32. MacKerell AD, Feig M, Brooks CL (2004) Improved treatment of the protein backbone in empirical force fields. J Am Chem Soc 126:698–699CrossRefGoogle Scholar
  33. Meiler J, Prompers JJ, Peti W, Griesinger C (2001) Model-free approach to the dynamic interpretation of residual dipolar couplings in globular proteins. J Am Chem Soc 123:6098–6107CrossRefGoogle Scholar
  34. Meiler J, Peti W, Griesinger C (2003) Dipolar couplings in multiple alignments suggest α helical motion in ubiquitin. J Am Chem Soc 125:8072–8073CrossRefGoogle Scholar
  35. Millet O, Muhandiram DR, Skrynnikov NR, Kay LE (2002) Deuterium spin probes of side-chain dynamics in proteins. 1. Measurement of five relaxation rates per deuteron in 13C-labeled and fractionally 2H-enriched proteins in solution. J Am Chem Soc 124:6439–6448CrossRefGoogle Scholar
  36. Ottiger M, Bax A (1998) Determination of relative N-HN, N-C′, Cα-C′, and Cα-Hα effective bond lengths in a protein by NMR in a dilute liquid crystalline phase. J Am Chem Soc 120:12334–12341CrossRefGoogle Scholar
  37. Palmer AG (2004) NMR characterization of the dynamics of biomacromolecules. Chem Rev 104:3623–3640CrossRefGoogle Scholar
  38. Petersen NO, Chan SI (1977) More on the motional state of lipid bilayer membranes: interpretation of order parameters obtained from nuclear magnetic resonance experiments. Biochemistry 16:2657–2667CrossRefGoogle Scholar
  39. Peti W, Meiler J, Brüschweiler R, Griesinger C (2002) Model-free analysis of protein backbone motion from residual dipolar couplings. J Am Chem Soc 124:5822–5833CrossRefGoogle Scholar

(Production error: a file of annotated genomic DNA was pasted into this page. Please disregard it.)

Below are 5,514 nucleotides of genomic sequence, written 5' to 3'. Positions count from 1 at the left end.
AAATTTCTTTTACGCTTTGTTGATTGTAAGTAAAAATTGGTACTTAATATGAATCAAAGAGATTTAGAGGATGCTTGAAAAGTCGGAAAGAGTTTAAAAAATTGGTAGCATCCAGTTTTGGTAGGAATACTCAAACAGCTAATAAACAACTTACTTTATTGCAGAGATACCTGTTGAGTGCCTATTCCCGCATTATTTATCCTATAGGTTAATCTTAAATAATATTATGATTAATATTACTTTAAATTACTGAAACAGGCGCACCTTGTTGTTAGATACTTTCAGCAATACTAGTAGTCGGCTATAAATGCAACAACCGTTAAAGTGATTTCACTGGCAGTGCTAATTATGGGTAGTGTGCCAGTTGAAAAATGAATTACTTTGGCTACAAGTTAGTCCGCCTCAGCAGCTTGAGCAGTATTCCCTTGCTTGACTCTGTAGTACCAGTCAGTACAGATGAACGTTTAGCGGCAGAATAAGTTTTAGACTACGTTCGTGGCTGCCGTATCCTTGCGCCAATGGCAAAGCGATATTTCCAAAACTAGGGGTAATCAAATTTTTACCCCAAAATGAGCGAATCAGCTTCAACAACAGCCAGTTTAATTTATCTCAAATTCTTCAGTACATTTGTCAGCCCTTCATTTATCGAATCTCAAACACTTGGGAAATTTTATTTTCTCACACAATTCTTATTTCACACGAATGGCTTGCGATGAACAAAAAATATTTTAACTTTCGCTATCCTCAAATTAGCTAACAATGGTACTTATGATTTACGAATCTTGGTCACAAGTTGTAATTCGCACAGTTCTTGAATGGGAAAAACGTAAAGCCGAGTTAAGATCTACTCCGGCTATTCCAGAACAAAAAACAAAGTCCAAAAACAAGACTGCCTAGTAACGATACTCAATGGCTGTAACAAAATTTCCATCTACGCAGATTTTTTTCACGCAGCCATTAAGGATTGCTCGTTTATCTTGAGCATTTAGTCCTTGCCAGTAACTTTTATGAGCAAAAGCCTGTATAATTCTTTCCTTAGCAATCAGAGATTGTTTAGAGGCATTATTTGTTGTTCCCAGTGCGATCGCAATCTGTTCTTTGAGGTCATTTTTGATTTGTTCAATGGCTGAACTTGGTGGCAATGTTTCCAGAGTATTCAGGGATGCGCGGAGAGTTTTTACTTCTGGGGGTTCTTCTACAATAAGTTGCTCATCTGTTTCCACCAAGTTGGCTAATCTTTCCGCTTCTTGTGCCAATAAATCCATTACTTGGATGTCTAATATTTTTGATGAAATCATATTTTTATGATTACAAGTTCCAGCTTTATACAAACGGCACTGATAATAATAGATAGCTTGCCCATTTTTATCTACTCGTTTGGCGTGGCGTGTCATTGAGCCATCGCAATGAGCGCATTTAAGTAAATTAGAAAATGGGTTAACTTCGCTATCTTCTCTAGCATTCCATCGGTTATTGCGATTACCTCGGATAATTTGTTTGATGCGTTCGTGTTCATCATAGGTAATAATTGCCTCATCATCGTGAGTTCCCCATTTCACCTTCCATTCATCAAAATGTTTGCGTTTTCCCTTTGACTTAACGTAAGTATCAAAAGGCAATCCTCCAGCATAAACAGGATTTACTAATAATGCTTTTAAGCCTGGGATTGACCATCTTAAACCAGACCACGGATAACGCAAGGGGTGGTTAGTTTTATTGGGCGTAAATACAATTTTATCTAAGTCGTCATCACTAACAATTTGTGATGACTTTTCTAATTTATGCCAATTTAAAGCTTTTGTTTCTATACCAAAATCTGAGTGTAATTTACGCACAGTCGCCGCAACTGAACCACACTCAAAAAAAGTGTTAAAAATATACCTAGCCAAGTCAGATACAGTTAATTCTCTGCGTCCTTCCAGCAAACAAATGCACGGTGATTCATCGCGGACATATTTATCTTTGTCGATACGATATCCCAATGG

40. Prestegard JH, Bougault CM, Kishore AI (2004) Residual dipolar couplings in structure determination of biomolecules. Chem Rev 104:3519–3540CrossRefGoogle Scholar
  41. Skrynnikov NR, Millet O, Kay LE (2002) Deuterium spin probes of side-chain dynamics in proteins. 2. Spectral density mapping and identification of nanosecond time-scale side-chain motions. J Am Chem Soc 124:6449–6460CrossRefGoogle Scholar
  42. Tjandra N, Bax A (1997) Direct measurement of distances and angles in biomolecules by NMR in a dilute liquid crystalline medium. Science 278:1111–1114CrossRefADSGoogle Scholar
  43. Tjandra N, Feller SE, Pastor RW, Bax A (1995) Rotational diffusion anisotropy of human ubiquitin from 15N NMR relaxation. J Am Chem Soc 117:12562–12566CrossRefGoogle Scholar
  44. Tolman JR (2002) A novel approach to the retrieval of structural and dynamic information from residual dipolar couplings using several oriented media in biomolecular NMR spectroscopy. J Am Chem Soc 124: 12020–12030CrossRefGoogle Scholar